Since 1968, the Heating, Refrigeration and Air Conditioning Institute of Canada (HRAI) has served as the unified voice of the entire heating, ventilation, air conditioning and refrigeration (HVACR) industry and supply chain.
This partnership of various industry players offers a unique breadth of services that is unlike any other industry organization. The association provides knowledge, training and representation at all levels of government to serve its members, the industry and the community.
“HRAI is unique in that we have the whole supply chain: the manufacturers, the distributors, the installers and service contractors all in the same organization,” President Warren Heeley explained. “One of the things that evolved within the association was local groups – we call them chapters – that were more locally-focused because the majority of our members, particularly contractors, work in a localized area.”
Its advocacy, representation and service stems back to its founding. HRAI was established when the National Warm Air Association and the Canadian Refrigeration and Air Conditioning Association came together to better apply economies of scale.
“There were sort of two sides to our industry,” said Heeley. “One was the heating side and the other was the refrigeration and air conditioning side. In 1968, because the industry in Canada isn’t that large, they felt that there was no need to duplicate services at two smaller organizations, so they brought the two organizations together.”
HRAI is driven by the needs of its membership, a cross-section of nearly 1,400 member companies, including manufacturers and suppliers, wholesalers, contractors and non-voting associate members, who are active stakeholders in the industry. Members are regularly surveyed to ensure their needs are understood and are being met.
This year, HRAI is celebrating its milestone fiftieth anniversary and will be holding a special meeting and conference at the Paradisus Playa Del Carmen in Mexico. There will be some work and likely much fun, as it has many reasons to celebrate.
HRAI’s success has been built upon four ideals: advocacy and relations, communications, skills and career development and environmental responsibility. Each of these represents the channels through which the interests of its members are advanced.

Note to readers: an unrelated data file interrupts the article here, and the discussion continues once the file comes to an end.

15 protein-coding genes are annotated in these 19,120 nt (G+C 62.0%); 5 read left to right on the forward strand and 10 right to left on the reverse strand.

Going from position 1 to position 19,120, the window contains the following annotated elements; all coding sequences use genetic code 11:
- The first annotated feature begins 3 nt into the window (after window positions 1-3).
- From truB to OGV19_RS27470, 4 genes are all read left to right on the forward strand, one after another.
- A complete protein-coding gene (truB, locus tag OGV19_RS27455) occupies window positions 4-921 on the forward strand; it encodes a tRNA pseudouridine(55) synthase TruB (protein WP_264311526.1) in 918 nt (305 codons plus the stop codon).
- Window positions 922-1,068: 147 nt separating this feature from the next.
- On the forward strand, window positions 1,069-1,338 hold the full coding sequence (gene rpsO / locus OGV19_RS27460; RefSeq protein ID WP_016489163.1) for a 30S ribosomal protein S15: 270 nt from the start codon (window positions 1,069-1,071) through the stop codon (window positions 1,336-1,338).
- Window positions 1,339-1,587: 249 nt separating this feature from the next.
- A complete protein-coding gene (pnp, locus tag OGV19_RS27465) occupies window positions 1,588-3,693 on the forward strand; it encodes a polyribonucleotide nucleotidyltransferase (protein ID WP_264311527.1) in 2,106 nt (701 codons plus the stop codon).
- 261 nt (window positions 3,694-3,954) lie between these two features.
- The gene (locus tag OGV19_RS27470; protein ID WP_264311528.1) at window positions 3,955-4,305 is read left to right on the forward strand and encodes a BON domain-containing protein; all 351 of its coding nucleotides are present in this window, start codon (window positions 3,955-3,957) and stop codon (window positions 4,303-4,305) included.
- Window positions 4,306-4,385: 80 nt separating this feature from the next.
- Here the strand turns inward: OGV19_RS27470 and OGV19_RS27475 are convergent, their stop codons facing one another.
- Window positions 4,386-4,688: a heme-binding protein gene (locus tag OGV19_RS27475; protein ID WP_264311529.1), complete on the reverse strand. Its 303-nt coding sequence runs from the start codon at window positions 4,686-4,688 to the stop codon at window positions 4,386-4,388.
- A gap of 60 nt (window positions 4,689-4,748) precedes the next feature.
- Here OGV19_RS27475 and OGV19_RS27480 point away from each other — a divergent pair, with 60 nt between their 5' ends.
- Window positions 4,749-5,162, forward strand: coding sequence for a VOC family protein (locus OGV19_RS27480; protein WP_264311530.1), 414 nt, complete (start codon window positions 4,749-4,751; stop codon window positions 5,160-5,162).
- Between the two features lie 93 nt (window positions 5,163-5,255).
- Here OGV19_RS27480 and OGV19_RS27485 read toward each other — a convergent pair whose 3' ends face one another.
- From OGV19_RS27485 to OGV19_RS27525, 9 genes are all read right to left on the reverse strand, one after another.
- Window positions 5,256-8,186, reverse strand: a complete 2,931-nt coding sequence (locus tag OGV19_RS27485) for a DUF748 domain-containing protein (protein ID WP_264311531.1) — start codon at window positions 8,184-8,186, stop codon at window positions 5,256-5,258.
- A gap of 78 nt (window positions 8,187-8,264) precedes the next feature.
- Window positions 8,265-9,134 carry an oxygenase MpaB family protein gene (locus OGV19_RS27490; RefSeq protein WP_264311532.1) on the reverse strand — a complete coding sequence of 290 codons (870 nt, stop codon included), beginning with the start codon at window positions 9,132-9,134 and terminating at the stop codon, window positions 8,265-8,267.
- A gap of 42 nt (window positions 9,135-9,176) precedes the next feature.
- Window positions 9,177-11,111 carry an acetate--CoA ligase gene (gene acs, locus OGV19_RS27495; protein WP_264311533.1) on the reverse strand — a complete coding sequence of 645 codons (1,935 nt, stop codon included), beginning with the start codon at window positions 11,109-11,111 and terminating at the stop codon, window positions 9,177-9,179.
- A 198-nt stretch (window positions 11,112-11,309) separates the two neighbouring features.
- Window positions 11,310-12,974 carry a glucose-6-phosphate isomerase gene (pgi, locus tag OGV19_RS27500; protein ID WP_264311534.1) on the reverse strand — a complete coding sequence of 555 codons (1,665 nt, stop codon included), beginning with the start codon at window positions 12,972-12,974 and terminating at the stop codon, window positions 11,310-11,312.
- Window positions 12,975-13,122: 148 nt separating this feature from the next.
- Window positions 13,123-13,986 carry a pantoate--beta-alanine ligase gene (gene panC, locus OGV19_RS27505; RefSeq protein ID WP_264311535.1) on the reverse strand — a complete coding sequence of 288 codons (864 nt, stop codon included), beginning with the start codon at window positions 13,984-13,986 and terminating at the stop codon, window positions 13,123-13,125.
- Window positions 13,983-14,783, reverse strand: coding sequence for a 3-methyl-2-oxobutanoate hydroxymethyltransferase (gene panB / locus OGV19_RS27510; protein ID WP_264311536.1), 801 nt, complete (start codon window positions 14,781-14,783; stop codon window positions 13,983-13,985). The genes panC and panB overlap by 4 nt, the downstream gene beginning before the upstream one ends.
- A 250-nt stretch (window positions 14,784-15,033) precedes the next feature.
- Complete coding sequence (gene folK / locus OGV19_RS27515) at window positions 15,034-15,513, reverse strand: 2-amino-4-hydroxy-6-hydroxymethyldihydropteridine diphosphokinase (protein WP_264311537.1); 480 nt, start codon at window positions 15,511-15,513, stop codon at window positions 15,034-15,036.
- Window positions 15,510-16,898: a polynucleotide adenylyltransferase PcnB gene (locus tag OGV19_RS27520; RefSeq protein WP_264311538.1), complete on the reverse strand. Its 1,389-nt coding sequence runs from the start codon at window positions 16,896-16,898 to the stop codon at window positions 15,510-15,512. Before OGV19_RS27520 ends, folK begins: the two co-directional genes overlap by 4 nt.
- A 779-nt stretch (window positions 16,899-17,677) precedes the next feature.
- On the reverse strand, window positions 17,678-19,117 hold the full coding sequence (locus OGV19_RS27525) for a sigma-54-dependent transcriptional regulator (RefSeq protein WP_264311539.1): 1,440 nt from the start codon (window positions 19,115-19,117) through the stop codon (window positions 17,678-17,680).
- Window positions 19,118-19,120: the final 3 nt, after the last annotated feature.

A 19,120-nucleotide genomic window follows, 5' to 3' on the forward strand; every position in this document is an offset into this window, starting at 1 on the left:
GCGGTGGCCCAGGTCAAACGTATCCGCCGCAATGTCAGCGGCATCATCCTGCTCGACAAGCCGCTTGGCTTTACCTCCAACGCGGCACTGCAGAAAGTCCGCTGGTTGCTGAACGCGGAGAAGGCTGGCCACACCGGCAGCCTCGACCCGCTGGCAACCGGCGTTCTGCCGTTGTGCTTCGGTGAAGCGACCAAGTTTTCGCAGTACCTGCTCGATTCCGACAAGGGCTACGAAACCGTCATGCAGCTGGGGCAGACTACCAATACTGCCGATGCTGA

“Whether it’s federal or provincial, it’s our job to advocate for our members in these discussions and make sure things come out as a ‘win-win-win’ for the government, as well as the public and ourselves,” Heeley noted. As HVACR is a highly regulated industry, HRAI wants to ensure it is actively involved in creating regulations, as well as educating its members and the public on new policies and their implications.
“Whether the regulations are in energy, environmental, trade regulations or other industry related areas, it’s a very important part of what our members look for in advocacy, as they are governed by so many different regulations and codes that have to be met while they do business,” said Heeley.
Heeley cited the environmental and energy ministries as the greatest challenges facing HRAI. As energy and environment are under provincial jurisdiction, and import and export of products fall to the federal government, much effort is dedicated toward reaching an agreement between the various levels of government to avoid what he referred to as “a patchwork quilt of different regulations.”
By finding balance amongst the regulating entities and making the regulatory environment simpler, it also makes it easier for HRAI to communicate with its membership and the public, especially as best practices and regulations are in a constant state of advancement.
To stay up to date on best practices, new products available in the market, new technologies, processes and installation methods, HRAI holds regular meetings, training and events, and distributes newsletters to its membership. It also publishes, twice annually, Insight magazine, a publication dedicated to HVACR industry news.
Education and training is a huge component of what HRAI does. The organization also offers the Orvil L. Davie Memorial Fund, a bursary that assists students who are striving towards a career in the HVACR industry.
“Our training – which has been in place since about 1977 – teaches designers and installers the proper methods of installing HVAC equipment and meeting the requirements of the building code. Our training leads to certification that is recognized by many municipalities across the country,” explained Heeley.
Not only does it give municipalities assurance of a standard of quality, safety and service, but it also provides a channel through which complaints can be filed and due process can be practiced, protecting its members and maintaining a benchmark standard for HVAC installations.